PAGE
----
Long waits for security checks have become an unwanted part of the experience at Denver International Airport in recent months, trying passengers’ patience as baggage claims snake back and urgent concerns of missed flights.
On four of the last five days, including Monday morning, the DIA deployment of Warning of long wait on its social media accounts. At times, it takes more than an hour to go through security – posing a risk to even passengers who heed the DIA’s advice at least two hours before the departure of their flights.
Although the Transportation Security Administration manages the security checks, frustrated passengers enter the DIA.
“The lines were at a peak for security this morning!” In response to the latest DIA advisory, Julie Murphy CV of Denver tweeted on Monday. “And forget social distancing. You (also) need to think about better organization including better signage.”
According to airport and TSA officials, several factors are behind the pulse-quickening lines at the DIA’s three passenger screening checkpoints:
- Higher passenger volume, as DIA has recovered from the pandemic travel plunge this summer faster than most US airports. This has flooded security with a higher proportion than leisure travelers. Most haven’t signed up for TSA PreCheck or other pre-withdrawal options, which allow for quicker processing through a separate line.
- Lack of a space at the northern checkpoint, where construction walls for the next phase of DIA’s terminal renovation project installed in mid-summer, closed four of the 12 screening lanes.
- TSA staffing, though an agency spokesperson says the Denver operation has filled several openings in recent months. It is also modeled on a national corps of Floating Screening Officers to fill the work schedules in the DIA.
The result has been a grinding experience for commuters – though nothing has quite reached the scale of security backup until recently. On 20 August, a partial breakdown of the Concourse train system wreaked havoc at the airport.
TSA Coordinates With Airlines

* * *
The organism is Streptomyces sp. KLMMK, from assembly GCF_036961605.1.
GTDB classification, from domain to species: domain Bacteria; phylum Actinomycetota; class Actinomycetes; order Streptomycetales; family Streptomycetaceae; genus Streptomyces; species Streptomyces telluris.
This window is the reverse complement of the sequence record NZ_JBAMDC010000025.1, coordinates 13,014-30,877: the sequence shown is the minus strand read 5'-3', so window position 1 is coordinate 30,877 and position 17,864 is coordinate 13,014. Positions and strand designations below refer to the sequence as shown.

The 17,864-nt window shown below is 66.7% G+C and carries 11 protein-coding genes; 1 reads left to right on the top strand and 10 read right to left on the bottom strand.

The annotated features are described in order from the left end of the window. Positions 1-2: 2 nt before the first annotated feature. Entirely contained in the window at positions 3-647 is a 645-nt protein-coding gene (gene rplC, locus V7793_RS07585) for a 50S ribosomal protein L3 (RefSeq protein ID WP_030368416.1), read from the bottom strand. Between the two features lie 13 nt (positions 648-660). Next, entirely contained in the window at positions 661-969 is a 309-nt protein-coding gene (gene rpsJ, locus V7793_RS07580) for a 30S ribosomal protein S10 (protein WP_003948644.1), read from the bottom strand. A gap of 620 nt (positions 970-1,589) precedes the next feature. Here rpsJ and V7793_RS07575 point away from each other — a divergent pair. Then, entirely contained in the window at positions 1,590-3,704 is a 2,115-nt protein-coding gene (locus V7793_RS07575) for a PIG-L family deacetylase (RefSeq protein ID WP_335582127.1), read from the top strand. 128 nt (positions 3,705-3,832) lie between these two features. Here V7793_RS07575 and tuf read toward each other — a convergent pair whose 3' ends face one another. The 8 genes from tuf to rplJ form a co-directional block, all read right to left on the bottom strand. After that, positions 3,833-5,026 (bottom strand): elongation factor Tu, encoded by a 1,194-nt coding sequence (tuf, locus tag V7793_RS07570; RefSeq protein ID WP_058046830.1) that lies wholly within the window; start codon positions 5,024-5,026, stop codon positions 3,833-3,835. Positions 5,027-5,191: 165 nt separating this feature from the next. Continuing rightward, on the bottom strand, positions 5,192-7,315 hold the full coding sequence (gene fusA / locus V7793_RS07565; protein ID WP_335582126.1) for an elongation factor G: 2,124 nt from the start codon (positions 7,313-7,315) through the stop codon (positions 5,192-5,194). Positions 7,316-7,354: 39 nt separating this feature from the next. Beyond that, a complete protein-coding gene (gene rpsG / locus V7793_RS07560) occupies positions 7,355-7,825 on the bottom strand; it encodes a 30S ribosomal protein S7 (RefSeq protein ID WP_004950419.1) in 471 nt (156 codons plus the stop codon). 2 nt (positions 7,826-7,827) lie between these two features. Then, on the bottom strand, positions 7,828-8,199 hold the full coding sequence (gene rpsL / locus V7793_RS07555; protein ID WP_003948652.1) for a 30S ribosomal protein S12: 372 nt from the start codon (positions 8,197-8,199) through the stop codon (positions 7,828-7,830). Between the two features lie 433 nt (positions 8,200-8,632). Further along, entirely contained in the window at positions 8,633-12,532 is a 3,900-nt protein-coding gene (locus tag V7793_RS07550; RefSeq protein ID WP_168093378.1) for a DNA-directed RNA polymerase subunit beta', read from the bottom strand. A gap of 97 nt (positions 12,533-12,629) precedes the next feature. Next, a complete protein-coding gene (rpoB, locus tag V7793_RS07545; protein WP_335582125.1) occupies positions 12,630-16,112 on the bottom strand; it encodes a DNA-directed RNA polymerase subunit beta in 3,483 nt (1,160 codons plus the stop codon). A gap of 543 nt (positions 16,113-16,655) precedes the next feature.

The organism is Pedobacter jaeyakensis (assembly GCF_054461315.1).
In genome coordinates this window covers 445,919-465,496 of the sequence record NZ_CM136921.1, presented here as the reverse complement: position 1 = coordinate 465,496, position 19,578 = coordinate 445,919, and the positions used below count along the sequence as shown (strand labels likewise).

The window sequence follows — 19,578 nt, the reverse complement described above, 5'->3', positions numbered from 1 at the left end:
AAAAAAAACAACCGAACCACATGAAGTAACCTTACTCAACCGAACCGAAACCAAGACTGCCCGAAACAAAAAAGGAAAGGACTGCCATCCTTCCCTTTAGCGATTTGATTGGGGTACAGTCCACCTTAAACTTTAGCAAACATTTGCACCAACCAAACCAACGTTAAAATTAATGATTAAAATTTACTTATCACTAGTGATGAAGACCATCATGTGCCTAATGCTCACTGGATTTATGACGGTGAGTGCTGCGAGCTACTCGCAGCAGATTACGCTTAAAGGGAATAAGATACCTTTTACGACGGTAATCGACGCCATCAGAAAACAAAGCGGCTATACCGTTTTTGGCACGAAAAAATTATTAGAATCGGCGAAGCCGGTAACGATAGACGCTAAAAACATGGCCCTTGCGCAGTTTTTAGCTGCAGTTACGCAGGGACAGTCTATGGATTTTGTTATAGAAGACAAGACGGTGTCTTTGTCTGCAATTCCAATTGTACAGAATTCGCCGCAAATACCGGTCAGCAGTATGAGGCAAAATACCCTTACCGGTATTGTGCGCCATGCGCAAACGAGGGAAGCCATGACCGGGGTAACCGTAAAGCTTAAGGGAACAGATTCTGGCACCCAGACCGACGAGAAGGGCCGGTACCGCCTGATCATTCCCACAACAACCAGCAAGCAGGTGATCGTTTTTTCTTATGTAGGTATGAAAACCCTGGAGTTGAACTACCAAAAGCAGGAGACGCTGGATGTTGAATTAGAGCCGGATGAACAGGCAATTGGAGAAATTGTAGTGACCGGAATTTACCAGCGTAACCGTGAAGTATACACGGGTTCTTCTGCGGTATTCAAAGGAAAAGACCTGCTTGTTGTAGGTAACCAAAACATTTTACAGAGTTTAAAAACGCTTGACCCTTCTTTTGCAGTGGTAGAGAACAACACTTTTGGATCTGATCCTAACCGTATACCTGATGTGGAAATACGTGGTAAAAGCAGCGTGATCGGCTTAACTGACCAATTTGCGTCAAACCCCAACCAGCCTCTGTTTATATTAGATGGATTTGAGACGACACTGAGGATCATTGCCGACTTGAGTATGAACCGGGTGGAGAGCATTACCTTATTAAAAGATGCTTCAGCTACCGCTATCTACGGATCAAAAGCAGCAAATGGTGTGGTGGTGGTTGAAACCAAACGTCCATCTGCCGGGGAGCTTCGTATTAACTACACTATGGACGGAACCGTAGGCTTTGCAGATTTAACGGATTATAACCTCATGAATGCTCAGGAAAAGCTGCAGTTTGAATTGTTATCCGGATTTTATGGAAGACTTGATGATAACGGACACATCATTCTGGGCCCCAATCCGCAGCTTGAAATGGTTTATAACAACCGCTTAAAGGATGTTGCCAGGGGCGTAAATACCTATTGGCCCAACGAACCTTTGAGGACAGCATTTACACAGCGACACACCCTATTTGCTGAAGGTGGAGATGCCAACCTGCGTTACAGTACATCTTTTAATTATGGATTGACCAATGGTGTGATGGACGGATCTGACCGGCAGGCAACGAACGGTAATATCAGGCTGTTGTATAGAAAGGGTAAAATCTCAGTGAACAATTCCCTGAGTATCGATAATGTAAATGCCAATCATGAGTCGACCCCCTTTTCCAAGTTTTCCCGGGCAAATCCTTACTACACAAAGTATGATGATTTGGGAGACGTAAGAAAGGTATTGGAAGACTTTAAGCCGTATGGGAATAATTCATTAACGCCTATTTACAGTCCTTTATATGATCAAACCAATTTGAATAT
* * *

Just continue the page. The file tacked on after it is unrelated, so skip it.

TSA spokeswoman Laurie Dankers said the agency coordinates with airlines to project checkpoint volume and assign employees with the ability to open all lanes at DIA’s north, south and A-bridge checkpoints during peak volume periods. .
But sometimes that legwork can be underestimated crushing the crowd at a particular checkpoint, catching the TSA off guard with a few lanes closed. Plus, the TSA recently opened a PreCheck lane at the South Checkpoint only in times of crisis, prompting members’ complaints.
Regardless, the busiest periods still affect the screening capacity of the DIA, Dankers said, favoring lines far beyond the usual snacking queues. Construction walls that cut into the northern checkpoint are accommodating an extension to the upper level, where a new security screening area is expected to increase that capacity – but not until early 2024.
“Over the past week, TSA has screened more than 382,000 passengers through security checkpoints in the Den,” Dankers said in a statement. “It ranks DEN as one of the busiest airports in the country for TSA security checkpoint operations.”
According to TSA data cited in a weekly DIA report, last week’s traffic was 21% below 2019’s pre-pandemic levels; That compares to the national average of 27%. The DIA saw high checkpoint traffic earlier this summer, with 450,000 or more people being screened each week in July.
But several days in the past week – Thursday, Friday and Sunday – exceeded 60,000, enough to result in extra-long waits.
Wait times are more difficult to estimate
The DIA removed the real-time safety wait indicator from its website as a cost-cutting measure during the pandemic. Spokesperson Stacey Stegman said efforts were underway to restore the facility, hopefully later this year.
Meanwhile, the security agency’s MyTSA smartphone app estimates security waits at airports based on past patterns.
According to the app, DIA’s busiest times — when the wait is 45 minutes or longer — are Monday morning, Friday morning and Sunday during two periods (mid-morning to noon, and again in the evening). it occurs.